Run tests across multiple browsers at the same resolution, for instance Firefox, Chrome, and IE or a specific iPhone and Android device and browser. Report errors or warnings if the screenshots at the same resolutions are materially different. Even better, offer this with warnings before the customer even asks for it and save the day before they get the first customer call and realize they need to perform exhaustive cross-device testing somehow.
4. Automate color and contrast WCAG accessibility tests
Post-process screenshots to different color sets to simulate forms of color blindness, run a line detection algorithm across the original image and the post-processed images. Now diff the images and throw up warnings or errors if there are significant differences between the two.
Scrape the visible text from the screen and run a spell checker, including a set of custom works the customer has flagged as ok.
6. Verify the language against it’s business domain
Scrape the visible text from the screen and use text analysis against a corpus of documents for the domain and warn or error on wording the in the application that is unrecognized or unusual for the business domain.
7. Readability of the application
Scrape the visible text and run it through analysis to check the readability/grade level of the content. Warn or error if it’s outside expected levels.
8. Suggest improved wording for the given business domain
Find phrases that are unusual for the domain (6) or don’t meet the readability expectations (7) and use text generation algorithms and a corpus of documents from the business domain to produce suggestions for improved wording.
9. Run tests by reading their support documents with machine learning services
Combining the ideas of FitNesse with the rise of cheaper tools for text analysis (like Azure LUIS), provide some general structures to the customer for writing support articles that walk through using the application, run these through a text analysis service to extract the intents as test steps, and run them as tests on every deploy. For extra points, note where screenshots are and produce updated ones automatically (per #1).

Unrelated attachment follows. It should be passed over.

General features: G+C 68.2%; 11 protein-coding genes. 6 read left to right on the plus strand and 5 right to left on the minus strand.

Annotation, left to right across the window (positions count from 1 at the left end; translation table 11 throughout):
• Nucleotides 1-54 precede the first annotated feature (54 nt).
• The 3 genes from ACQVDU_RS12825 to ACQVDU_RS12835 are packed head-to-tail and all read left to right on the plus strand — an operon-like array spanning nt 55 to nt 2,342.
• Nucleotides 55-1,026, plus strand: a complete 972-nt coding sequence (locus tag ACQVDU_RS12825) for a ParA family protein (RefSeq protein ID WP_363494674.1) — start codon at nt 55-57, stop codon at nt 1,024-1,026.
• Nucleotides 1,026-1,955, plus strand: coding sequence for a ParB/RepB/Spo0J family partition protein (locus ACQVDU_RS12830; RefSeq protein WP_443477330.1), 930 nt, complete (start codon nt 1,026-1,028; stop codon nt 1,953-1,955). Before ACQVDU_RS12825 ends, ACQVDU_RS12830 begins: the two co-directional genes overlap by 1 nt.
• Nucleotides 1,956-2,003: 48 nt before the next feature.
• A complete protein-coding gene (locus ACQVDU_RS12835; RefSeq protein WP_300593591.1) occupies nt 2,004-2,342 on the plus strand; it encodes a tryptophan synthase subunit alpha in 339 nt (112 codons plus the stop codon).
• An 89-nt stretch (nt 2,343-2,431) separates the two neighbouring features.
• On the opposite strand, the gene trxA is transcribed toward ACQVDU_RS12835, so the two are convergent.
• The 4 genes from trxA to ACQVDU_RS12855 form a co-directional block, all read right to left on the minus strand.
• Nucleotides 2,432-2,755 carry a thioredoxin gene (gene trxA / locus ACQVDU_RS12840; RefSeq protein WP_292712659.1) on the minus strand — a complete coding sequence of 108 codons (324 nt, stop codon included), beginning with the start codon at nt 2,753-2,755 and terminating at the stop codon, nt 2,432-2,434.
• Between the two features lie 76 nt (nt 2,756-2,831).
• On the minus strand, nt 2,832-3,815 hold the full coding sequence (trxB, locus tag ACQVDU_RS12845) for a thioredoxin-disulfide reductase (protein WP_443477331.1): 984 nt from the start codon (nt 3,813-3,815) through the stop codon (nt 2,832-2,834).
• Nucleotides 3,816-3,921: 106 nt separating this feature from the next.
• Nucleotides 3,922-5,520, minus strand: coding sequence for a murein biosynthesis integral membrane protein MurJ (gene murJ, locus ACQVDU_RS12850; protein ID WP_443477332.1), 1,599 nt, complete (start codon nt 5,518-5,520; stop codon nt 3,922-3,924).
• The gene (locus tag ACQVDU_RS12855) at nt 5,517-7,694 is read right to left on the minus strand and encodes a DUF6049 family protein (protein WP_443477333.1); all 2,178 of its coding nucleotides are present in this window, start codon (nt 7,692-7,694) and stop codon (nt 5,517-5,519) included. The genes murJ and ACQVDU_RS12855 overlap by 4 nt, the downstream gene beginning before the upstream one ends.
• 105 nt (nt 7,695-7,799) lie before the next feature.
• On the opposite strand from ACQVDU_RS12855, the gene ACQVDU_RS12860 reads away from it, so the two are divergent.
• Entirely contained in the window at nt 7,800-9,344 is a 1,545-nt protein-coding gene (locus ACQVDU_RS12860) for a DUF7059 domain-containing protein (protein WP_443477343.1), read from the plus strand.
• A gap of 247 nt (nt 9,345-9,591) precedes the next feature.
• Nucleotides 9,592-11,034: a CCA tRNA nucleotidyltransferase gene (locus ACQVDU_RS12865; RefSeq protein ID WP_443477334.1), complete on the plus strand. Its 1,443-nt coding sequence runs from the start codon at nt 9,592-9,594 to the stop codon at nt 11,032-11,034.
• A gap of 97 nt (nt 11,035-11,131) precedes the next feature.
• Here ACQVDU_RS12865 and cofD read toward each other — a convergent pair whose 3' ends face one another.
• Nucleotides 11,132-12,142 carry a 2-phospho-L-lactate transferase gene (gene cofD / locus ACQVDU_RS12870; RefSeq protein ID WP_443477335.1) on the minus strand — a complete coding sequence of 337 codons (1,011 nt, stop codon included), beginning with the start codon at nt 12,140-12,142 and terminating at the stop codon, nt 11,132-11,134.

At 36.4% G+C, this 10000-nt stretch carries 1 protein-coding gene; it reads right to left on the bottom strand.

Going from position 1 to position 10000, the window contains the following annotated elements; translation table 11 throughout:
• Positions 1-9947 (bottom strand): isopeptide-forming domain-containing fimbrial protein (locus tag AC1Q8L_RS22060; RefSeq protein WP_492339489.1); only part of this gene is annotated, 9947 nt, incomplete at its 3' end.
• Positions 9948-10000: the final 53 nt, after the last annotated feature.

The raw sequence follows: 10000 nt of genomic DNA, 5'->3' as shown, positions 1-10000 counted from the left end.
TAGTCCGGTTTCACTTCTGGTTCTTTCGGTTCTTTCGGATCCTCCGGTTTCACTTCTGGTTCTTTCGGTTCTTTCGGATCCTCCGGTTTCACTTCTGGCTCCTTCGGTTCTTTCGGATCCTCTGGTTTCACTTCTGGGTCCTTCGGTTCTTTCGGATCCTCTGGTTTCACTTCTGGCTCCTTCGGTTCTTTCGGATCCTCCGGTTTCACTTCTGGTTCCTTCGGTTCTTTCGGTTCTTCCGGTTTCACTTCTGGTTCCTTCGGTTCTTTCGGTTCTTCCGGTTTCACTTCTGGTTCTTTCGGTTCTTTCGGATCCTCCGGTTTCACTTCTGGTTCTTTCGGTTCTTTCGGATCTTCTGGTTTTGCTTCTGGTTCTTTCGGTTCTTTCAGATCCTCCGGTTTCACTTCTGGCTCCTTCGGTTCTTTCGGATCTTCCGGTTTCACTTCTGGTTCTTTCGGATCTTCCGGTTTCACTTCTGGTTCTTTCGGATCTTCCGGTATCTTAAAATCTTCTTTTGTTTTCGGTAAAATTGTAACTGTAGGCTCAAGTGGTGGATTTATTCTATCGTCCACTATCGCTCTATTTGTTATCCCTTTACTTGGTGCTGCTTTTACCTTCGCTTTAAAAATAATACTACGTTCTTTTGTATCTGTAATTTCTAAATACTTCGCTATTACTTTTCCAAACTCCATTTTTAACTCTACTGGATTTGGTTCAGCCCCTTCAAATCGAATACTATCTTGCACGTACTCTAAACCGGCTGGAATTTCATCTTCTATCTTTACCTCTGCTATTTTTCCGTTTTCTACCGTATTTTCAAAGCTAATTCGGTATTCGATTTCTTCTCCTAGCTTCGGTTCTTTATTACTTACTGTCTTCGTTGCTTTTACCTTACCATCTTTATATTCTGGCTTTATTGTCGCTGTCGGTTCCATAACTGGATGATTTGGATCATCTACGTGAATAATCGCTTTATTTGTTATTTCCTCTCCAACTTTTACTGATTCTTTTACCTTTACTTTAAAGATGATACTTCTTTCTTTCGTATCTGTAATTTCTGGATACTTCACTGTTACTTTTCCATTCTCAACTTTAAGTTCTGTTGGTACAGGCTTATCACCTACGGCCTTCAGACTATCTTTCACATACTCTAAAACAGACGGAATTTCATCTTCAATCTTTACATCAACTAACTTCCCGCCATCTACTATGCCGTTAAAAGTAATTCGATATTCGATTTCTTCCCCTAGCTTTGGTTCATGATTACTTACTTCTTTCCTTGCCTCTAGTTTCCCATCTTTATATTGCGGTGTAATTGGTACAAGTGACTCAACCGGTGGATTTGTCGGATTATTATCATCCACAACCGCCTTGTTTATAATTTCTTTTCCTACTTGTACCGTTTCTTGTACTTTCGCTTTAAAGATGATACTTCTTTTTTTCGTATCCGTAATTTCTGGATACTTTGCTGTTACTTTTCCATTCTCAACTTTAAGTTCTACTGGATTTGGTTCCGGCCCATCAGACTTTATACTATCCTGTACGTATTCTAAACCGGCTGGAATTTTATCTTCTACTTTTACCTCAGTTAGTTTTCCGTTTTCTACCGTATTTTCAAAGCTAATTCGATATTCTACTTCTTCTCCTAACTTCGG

9.5 Combine your test framework with #6 and #8 and suggest improvements to their help docs
If you can scrape content from a defined test path and evaluate it against a known business domain’s common word choices and then generate improved text to a given grade level of readability for that business domain, you have a whole new product in your hands to help people write better quality help documents faster. Send me a percentage when you make it big 🙂
10. Run locally for fast developer feedback
Provide a test runner that uses the cloud test definitions to run locally on the developers system, with a small configuration file for inputs for base URL and other necessary values. Provide the ability to run subsets of the test for faster feedback. Add filewatchers to automatically run them behind the scenes (as an option). Fast , immediate feedback is the goal.
11. Automatically upgrade tests to match incoming developer changes
Once developers can run locally, they’ll see what tests break on purposes due to their changes and need to be updated. Allow them to create a new versions of the test or page definitions and save them to the central service. When running tests against the staging environment, run the officially blessed version for the trunk and, if it fails, attempt to run outstanding draft versions and promote them to the blessed version if they pass, automatically incorporating the developer test changes in when their code changes appear.
12. Display customer impact on tests
Integrate with popular customer experience and page tracking systems so you can correlate the steps in the tests with the number and frequency of end users that use the live system. Provide warnings when changes have been made to areas of the application that receive a huge amount of traffic or are touched extremely rarely to reflect risk.
13. Screen complexity
Calculate screen complexity metrics for usability and provide warnings or errors when over certain limits.
14. Workflow Complexity
Calculate workflow complexity metrics for usability as the tests walk through work flows in the application and warn or error when over certain limits.
15. “Your site just got way slower!”
Capture timing for each test and test step over time and use anomaly detection and other forms of analysis to warn when a page has suddenly gotten much slower, when it has gotten significantly slower bit by bit over a long period of time, or when there is a lot of variability in it’s timing.
Some of these ideas are things I wanted to pay someone for years ago that didn’t exist. Others are common, recurring problems I’ve experienced in growing organizations. I can go deeper on any of them, so if you’re interested and building some into your product feel free to send me a note if you want an external sounding board (or prospect, for that matter).
Next in the series: LaunchReady: Focus on the Customer